Thursday, October 1, 2015

Hurricanes Often Go Rogue

As Joaquin continued to strengthen to a Category 4 Hurricane, with sustained winds reaching 130 mph, forecast models were still all over the map, with some projecting a landfall in North Carolina, others in the Mid-Atlantic, still others in the northeast, and finally some having the big cyclone veer out to sea.

In the past few hours and to the relief of millions, consensus has grown that Hurricane Joaquin indeed will track east, stay out to sea, and not make landfall anywhere in the U.S. However, tempering that  good news is the likelihood that it will interact with other weather systems to pump in tons of moisture off the ocean and hit a large swath of the eastern USA with flooding rains, maybe of historic proportions in some places.

Be that as it may, let's not discount the possibility that Joaquin will defy forecasts and go in an unanticipated direction, and make landfall somewhere after all. Granted, the science of weather forecasting has improved over the years, but there is a whole history of hurricanes behaving erratically.

Two doozies in the 1960s were Donna and Doria. In the summer of 1960, Hurricane Donna got itself together in the Caribbean, then headed to the Florida Keys and to the Gulf of Mexico. From there, Donna made a second Florida landfall at Fort Myers before moving across the Florida Peninsula and out into the Atlantic. Then from the vicinity of Daytona Beach, Hurricane Donna went up the East Coast and made yet another landfall at Topsail in North Carolina. But it still wasn't done. Donna made it to New England and achieved one more landfall at Long Island. Whew!

Doria is not known for causing tremendous damage; however, it executed a remarkable turnabout in the Atlantic Ocean. After developing off Florida, moving up the coast and developing into a Category 1 hurricane, Doria apparently bade farewell to the U.S. by turning far out to sea. Then, amazingly, Doria did a loop-de-loop in mid-Atlantic and turned back westward toward the mainland. It finally came ashore near the Virginia/North Carolina border as a tropical storm.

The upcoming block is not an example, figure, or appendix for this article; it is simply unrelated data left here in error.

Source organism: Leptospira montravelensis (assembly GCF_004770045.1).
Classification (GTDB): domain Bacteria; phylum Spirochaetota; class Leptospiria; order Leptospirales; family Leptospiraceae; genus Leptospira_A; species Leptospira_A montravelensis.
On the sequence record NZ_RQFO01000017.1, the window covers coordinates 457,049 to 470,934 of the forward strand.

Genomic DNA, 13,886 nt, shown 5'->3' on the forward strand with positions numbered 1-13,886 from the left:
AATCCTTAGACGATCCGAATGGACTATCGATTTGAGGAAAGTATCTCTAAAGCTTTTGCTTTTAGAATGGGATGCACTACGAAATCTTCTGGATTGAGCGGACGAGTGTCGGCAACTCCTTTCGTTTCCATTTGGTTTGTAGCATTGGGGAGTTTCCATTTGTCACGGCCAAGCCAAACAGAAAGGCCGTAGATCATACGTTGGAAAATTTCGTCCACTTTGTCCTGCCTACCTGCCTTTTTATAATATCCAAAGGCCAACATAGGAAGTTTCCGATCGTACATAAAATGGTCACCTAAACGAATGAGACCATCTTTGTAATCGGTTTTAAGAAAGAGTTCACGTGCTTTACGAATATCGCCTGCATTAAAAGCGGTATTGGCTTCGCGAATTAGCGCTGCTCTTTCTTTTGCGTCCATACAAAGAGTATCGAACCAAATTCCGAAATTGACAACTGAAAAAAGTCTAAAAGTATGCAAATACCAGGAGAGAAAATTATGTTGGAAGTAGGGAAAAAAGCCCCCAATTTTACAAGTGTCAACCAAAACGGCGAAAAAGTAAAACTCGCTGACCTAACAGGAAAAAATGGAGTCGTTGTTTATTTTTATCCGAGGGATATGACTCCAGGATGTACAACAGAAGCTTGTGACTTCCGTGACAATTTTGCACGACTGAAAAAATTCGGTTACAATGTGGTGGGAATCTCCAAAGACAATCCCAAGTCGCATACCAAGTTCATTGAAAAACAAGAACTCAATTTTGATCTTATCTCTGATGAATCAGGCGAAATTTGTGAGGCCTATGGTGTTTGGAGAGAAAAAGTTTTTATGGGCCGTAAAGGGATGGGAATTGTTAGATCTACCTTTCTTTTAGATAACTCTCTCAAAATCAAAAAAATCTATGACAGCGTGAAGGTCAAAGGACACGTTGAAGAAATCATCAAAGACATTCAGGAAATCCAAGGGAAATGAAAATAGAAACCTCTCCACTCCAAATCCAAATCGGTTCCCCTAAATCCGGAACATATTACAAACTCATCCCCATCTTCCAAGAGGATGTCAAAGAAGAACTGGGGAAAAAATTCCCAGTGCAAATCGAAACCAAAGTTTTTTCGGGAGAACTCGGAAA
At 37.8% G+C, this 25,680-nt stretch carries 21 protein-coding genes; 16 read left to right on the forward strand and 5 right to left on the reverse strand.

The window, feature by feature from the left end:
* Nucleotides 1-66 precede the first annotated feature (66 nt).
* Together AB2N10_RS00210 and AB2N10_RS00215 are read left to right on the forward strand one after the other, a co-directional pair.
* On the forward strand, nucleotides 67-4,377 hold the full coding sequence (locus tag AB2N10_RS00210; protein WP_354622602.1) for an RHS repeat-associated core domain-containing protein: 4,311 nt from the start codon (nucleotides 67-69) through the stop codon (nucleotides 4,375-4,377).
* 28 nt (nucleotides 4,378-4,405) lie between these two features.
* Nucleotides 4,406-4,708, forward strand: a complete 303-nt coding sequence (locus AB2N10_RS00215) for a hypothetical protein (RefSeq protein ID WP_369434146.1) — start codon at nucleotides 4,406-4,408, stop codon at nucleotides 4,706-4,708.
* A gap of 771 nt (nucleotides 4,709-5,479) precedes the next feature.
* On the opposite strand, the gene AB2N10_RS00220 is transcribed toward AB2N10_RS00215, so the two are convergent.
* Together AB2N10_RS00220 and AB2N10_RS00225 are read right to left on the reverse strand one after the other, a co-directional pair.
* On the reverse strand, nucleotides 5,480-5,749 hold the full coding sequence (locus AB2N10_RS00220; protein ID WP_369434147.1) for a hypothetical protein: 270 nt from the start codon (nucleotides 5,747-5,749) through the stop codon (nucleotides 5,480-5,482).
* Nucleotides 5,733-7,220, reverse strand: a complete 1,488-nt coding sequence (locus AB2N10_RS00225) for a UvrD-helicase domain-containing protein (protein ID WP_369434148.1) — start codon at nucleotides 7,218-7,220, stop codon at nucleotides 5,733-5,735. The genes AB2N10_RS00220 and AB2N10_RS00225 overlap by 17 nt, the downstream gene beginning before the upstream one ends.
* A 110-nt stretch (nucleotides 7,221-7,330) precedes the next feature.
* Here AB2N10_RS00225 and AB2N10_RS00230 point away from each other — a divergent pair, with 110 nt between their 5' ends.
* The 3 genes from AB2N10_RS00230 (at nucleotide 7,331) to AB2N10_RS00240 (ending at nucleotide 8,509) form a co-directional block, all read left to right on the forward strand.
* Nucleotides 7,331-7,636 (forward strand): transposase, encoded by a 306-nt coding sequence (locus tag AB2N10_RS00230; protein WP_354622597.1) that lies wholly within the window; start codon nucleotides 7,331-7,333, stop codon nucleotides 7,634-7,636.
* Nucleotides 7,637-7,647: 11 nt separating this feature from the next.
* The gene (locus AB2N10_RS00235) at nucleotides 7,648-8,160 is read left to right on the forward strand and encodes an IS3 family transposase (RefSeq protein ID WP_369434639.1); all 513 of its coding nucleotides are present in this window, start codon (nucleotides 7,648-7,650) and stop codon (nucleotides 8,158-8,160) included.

In October 1954, Hazel became a phenom not just by being a Category 4 and coming ashore with a record 18-foot storm surge at Calabash, North Carolina, but then, amazingly, sustained much of its strength as it went inland -- all the way to Canada, where it brought bad flooding to Toronto.

Of course the sad story of Hurricane Katrina's devastating impact on the Gulf Coast in 2009 is well known, but for unforeseen and wide-ranging impact, don't forget Hurricane Ike in 2008. Ike made landfalls in Cuba and the Bahamas before hitting Galveston, Texas, then proceeded to the Midwest and Ohio Valley where it brought more death and destruction. As Hazel had done, Ike even still had enough clout when it reached Canada to bring down power lines and trees.

The point is that these monster storms seemingly have their own minds and frequently defy forecasts. And they do much damage far away from the coastline. That is why it is always best to keep a weather eye on them and stay prepared.

                                       © Robert G. Holland  2015

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